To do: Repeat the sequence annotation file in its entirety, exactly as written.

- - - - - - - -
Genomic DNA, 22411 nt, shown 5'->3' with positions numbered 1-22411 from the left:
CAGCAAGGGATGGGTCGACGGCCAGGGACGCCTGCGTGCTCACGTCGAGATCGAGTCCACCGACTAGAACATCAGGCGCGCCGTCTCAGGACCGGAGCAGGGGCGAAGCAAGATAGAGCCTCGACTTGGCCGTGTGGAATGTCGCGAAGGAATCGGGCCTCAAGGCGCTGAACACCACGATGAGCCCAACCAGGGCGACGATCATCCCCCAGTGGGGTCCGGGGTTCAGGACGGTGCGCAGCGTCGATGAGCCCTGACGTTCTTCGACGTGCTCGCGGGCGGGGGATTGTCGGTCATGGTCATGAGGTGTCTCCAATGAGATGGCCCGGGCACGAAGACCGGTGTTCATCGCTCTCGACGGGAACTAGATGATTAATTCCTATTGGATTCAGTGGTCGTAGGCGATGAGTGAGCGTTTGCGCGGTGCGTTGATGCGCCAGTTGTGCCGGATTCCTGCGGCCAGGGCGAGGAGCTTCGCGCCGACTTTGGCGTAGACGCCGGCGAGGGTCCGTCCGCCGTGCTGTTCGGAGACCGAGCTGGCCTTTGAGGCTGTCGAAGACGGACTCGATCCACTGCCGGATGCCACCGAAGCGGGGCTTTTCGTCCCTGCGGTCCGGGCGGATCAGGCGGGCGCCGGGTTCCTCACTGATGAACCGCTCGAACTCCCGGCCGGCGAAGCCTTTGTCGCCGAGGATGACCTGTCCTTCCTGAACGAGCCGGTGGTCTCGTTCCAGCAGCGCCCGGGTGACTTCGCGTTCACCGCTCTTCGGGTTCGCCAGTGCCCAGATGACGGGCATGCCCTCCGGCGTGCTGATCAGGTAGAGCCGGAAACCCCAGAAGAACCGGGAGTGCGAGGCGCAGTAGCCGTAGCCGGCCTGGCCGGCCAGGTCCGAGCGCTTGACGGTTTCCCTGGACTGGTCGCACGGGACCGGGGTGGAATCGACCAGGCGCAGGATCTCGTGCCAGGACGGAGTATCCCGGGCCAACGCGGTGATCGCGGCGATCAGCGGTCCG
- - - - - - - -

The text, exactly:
Genomic DNA, 22411 nt, shown 5'->3' with positions numbered 1-22411 from the left:
CAGCAAGGGATGGGTCGACGGCCAGGGACGCCTGCGTGCTCACGTCGAGATCGAGTCCACCGACTAGAACATCAGGCGCGCCGTCTCAGGACCGGAGCAGGGGCGAAGCAAGATAGAGCCTCGACTTGGCCGTGTGGAATGTCGCGAAGGAATCGGGCCTCAAGGCGCTGAACACCACGATGAGCCCAACCAGGGCGACGATCATCCCCCAGTGGGGTCCGGGGTTCAGGACGGTGCGCAGCGTCGATGAGCCCTGACGTTCTTCGACGTGCTCGCGGGCGGGGGATTGTCGGTCATGGTCATGAGGTGTCTCCAATGAGATGGCCCGGGCACGAAGACCGGTGTTCATCGCTCTCGACGGGAACTAGATGATTAATTCCTATTGGATTCAGTGGTCGTAGGCGATGAGTGAGCGTTTGCGCGGTGCGTTGATGCGCCAGTTGTGCCGGATTCCTGCGGCCAGGGCGAGGAGCTTCGCGCCGACTTTGGCGTAGACGCCGGCGAGGGTCCGTCCGCCGTGCTGTTCGGAGACCGAGCTGGCCTTTGAGGCTGTCGAAGACGGACTCGATCCACTGCCGGATGCCACCGAAGCGGGGCTTTTCGTCCCTGCGGTCCGGGCGGATCAGGCGGGCGCCGGGTTCCTCACTGATGAACCGCTCGAACTCCCGGCCGGCGAAGCCTTTGTCGCCGAGGATGACCTGTCCTTCCTGAACGAGCCGGTGGTCTCGTTCCAGCAGCGCCCGGGTGACTTCGCGTTCACCGCTCTTCGGGTTCGCCAGTGCCCAGATGACGGGCATGCCCTCCGGCGTGCTGATCAGGTAGAGCCGGAAACCCCAGAAGAACCGGGAGTGCGAGGCGCAGTAGCCGTAGCCGGCCTGGCCGGCCAGGTCCGAGCGCTTGACGGTTTCCCTGGACTGGTCGCACGGGACCGGGGTGGAATCGACCAGGCGCAGGATCTCGTGCCAGGACGGAGTATCCCGGGCCAACGCGGTGATCGCGGCGATCAGCGGTCCG